Your preschooler definitely isn’t selfish. She was born with an ability and desire to care about others.
But that doesn’t mean she always acts in compassionate ways.
And that’s okay! Learning the character trait of compassion takes time. Just as in everything else, we learn compassion little by little. And just as in everything else we’re trying to teach our children, us adults are still developing the skill of compassion as we go!
So be patient. Realize there will be bumps along the way. Your child may be compassionate in one instance, but not another. They may need to be taught different elements of compassion again and again.
Use these tips to teach compassion to your preschooler and keep it at the forefront of your child’s life.
Give Compassion to Your Child
One of the most important things you can do to teach compassion to your preschooler is to give compassion to him. If he experiences it himself, he’ll want others to as well. Plus, he’ll know how to be compassionate, having already experienced it.
When your child is hurt, sad, or sick, be compassionate. Tell them you’re sorry they’re not feeling well, and give them affection and care. Take them seriously. If they’re bothered by something, don’t tell them they shouldn’t be. Show them empathy in even the smallest of situations, and they’ll understand compassion more fully.
Trust That Your Child Can Be Compassionate
Believe that your child is kind. Believe that your child is not malicious.
Remove words from your vocabulary that assign moralistic failure. Your child isn’t selfish or rude if they don’t want to share toys or comfort a sad child. They’re developing skills, and don’t yet know how to react in all situations. Trust that they’ll get there, and always believe that they are good.
Assume your child wants to be kind to others, rather than thinking your child is a bully, selfish, or unkind. If they’re behaving in a way that you perceive as selfish, ask yourself, “What skill are they lacking?” Then, focus on teaching them the skill, not criticizing them for selfishness.
Know they can do this, and they will.
Treat Your Child with Respect
It’s easy to get into command mode as a parent. We’re responsible for teaching, protecting, feeding, clothing, and caring for our children. That’s a lot! And sometimes, that means you have to tell your child to stop watching a show and put their shoes on.
But make sure you do this respectfully.
You wouldn’t abruptly and harshly end a lunch date with your friend without warning, so don’t abruptly end your time at the park with your child. Be respectful and compassionate as you move throughout your day.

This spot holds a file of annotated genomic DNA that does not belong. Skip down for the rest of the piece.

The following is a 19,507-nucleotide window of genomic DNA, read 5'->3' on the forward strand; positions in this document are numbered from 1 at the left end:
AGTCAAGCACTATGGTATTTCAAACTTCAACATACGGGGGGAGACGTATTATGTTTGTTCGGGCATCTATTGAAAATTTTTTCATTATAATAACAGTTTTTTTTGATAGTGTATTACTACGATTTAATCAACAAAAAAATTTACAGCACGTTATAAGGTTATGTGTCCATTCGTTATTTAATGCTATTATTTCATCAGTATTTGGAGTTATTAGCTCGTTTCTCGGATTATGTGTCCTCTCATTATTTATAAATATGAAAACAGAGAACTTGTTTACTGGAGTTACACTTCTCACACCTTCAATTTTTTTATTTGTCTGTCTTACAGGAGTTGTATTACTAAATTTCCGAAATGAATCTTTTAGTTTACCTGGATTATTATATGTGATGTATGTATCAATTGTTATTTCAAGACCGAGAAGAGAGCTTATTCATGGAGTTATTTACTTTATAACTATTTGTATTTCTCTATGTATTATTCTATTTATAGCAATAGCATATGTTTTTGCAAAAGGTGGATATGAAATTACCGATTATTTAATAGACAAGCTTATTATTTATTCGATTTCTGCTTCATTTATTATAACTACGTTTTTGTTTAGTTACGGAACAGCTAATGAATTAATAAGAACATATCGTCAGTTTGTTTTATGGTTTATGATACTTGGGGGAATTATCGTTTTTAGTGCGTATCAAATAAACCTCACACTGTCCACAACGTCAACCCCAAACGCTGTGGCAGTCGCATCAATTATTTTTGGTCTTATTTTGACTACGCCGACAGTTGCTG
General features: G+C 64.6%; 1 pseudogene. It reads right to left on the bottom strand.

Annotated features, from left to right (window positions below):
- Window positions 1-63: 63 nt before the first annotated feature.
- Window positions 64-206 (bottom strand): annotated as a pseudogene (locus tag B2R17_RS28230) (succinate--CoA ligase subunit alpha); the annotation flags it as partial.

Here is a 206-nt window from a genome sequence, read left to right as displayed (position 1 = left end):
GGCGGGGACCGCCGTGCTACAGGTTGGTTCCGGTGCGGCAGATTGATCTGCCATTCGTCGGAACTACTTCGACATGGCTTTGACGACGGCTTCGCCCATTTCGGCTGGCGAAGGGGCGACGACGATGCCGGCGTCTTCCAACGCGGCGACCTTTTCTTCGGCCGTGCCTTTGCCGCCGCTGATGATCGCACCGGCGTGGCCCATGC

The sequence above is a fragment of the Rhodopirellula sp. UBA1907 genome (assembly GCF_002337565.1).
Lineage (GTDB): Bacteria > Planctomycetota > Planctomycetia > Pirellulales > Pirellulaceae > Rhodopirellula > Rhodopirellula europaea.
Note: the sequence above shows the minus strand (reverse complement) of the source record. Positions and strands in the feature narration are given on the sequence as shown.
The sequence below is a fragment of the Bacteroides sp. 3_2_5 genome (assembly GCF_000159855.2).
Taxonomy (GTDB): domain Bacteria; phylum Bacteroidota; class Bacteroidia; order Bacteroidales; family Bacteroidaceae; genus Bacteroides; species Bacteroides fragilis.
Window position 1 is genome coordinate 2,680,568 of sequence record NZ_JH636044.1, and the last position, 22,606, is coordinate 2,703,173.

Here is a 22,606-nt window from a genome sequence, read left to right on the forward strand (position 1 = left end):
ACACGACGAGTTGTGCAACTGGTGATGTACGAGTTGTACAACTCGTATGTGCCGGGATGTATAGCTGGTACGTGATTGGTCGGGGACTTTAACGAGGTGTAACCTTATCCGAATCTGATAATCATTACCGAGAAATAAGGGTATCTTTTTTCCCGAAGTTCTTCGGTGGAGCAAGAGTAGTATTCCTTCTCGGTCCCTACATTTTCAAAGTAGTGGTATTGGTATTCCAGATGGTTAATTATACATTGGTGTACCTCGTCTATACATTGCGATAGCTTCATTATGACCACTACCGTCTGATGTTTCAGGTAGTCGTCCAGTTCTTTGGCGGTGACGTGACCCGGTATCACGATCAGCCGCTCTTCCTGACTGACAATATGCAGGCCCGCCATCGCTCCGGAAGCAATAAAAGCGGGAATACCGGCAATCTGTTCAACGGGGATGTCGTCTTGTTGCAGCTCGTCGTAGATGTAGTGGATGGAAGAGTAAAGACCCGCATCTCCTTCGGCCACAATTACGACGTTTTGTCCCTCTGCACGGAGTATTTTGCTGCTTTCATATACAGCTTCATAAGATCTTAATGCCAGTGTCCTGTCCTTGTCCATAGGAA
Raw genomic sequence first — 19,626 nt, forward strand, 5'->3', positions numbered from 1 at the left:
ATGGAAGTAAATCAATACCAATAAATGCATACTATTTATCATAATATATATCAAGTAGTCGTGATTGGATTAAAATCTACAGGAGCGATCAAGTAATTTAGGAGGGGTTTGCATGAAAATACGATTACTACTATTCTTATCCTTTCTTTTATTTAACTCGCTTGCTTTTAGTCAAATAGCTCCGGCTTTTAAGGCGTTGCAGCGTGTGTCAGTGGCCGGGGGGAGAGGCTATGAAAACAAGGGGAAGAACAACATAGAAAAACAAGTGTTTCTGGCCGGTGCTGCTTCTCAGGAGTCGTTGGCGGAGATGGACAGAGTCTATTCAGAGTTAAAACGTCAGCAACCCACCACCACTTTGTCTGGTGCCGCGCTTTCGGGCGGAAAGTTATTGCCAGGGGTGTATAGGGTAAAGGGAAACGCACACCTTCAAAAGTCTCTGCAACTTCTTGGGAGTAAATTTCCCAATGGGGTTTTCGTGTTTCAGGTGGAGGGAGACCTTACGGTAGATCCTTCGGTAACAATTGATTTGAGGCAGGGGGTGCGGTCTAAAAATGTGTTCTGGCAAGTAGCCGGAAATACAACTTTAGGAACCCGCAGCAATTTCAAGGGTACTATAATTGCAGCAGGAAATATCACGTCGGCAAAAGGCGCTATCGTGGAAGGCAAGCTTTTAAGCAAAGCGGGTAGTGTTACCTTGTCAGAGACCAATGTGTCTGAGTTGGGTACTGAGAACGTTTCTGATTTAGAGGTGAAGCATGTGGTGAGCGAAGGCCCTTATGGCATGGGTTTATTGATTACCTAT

If your friend was crying, you wouldn’t tell her to stop. You’d comfort her. Speak kindly to your child, and be respectful when they struggle.
Live a compassionate life. Your children learn from watching your behavior.
If you are treated rudely by a cashier, model compassion by not being snarky back to them. Later, show compassion in how you discuss the cashier. “I wonder if he was having a bad day today.”
When someone needs your help, offer it, even if it is inconvenient. It’s important for children to see you care about people at all times. Teach them that any time is the right time to be compassionate.
Volunteer your time formally with an organization if you can. If you can bring your child along without disrupting the help you’re there to provide, do so!
Talk About Compassion
Teach your preschooler compassion by naming it. Explain what it is, so your child recognizes compassion when she sees it.
Give your child examples of compassion that are meaningful to their stage of life.
For example, you can talk about being kind to siblings and looking for ways to help at home.
You can talk about ways they can be compassionate in the neighborhood — keeping their eye out for elderly neighbors, picking up trash, putting out bird feeders, and noticing when someone seems sad.
At school, they can be compassionate by sharing their toys, being respectful and taking turns, and comforting a sad friend.
Point It Out
When your child sees examples of compassion, it will be easier to understand the concept. As you watch shows and read books together, point out compassionate characters. Likewise, when someone isn’t being treated compassionately in a show or book, point it out. Notice the character’s face and say, “I think she feels sad about the way her friend talked to her. What do you think?
Out in the world, point out when someone is kind to you. If someone lets you in their lane, say, “That sure was nice, wasn’t it?” When your elderly grandparent tells you someone shoveled their walk or raked their leaves, tell your children about the kind deed. When your child comforts their baby sibling, say, “That was very compassionate of you.”
Look for age-appropriate opportunities to volunteer in your community. This will help your child get in the habit of thinking compassionately about what others need.
At UDA Creative Arts Preschool, we help teach compassion by participating in Project Sleep Tight. Our students bring in donations of blankets, stuffed animals, and books to share with children who are homeless. As we assemble the kits, we have some of our most meaningful conversations with the children. They really think about what it means to be someone else and how to help others. At this age, they feel compassion without even trying, and the project helps solidify that strength they already have.
Your child can also give away toys and clothing, write letters, visit people who are lonely, make cookies for a neighbor, get the mail for an elderly neighbor, and more.
To learn more about UDA Creative Arts Preschool in Draper, Utah, contact us online or give us a call at (801) 523-5930.